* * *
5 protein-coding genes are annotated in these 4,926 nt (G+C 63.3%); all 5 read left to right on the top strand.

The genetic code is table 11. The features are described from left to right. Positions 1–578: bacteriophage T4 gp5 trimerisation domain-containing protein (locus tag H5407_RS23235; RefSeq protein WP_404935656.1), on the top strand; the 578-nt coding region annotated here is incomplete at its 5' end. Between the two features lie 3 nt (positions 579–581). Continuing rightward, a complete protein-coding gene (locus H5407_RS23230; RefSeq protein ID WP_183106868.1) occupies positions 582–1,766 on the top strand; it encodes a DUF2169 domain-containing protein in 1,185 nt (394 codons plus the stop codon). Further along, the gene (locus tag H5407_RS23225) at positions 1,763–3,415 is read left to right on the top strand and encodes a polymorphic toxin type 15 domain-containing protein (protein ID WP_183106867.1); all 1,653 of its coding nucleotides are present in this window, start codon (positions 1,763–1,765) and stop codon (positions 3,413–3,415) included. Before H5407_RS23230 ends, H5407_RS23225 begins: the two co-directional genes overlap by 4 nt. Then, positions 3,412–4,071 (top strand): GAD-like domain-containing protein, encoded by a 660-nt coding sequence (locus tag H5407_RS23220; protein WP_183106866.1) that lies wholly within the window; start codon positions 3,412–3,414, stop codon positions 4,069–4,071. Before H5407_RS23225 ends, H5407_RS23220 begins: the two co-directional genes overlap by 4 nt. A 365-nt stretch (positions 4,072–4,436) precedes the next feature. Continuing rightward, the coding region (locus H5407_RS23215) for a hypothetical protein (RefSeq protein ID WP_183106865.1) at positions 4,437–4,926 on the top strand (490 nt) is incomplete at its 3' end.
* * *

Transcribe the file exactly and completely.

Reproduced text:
5 protein-coding genes are annotated in these 4,926 nt (G+C 63.3%); all 5 read left to right on the top strand.

The genetic code is table 11. The features are described from left to right. Positions 1–578: bacteriophage T4 gp5 trimerisation domain-containing protein (locus tag H5407_RS23235; RefSeq protein WP_404935656.1), on the top strand; the 578-nt coding region annotated here is incomplete at its 5' end. Between the two features lie 3 nt (positions 579–581). Continuing rightward, a complete protein-coding gene (locus H5407_RS23230; RefSeq protein ID WP_183106868.1) occupies positions 582–1,766 on the top strand; it encodes a DUF2169 domain-containing protein in 1,185 nt (394 codons plus the stop codon). Further along, the gene (locus tag H5407_RS23225) at positions 1,763–3,415 is read left to right on the top strand and encodes a polymorphic toxin type 15 domain-containing protein (protein ID WP_183106867.1); all 1,653 of its coding nucleotides are present in this window, start codon (positions 1,763–1,765) and stop codon (positions 3,413–3,415) included. Before H5407_RS23230 ends, H5407_RS23225 begins: the two co-directional genes overlap by 4 nt. Then, positions 3,412–4,071 (top strand): GAD-like domain-containing protein, encoded by a 660-nt coding sequence (locus tag H5407_RS23220; protein WP_183106866.1) that lies wholly within the window; start codon positions 3,412–3,414, stop codon positions 4,069–4,071. Before H5407_RS23225 ends, H5407_RS23220 begins: the two co-directional genes overlap by 4 nt. A 365-nt stretch (positions 4,072–4,436) precedes the next feature. Continuing rightward, the coding region (locus H5407_RS23215) for a hypothetical protein (RefSeq protein ID WP_183106865.1) at positions 4,437–4,926 on the top strand (490 nt) is incomplete at its 3' end.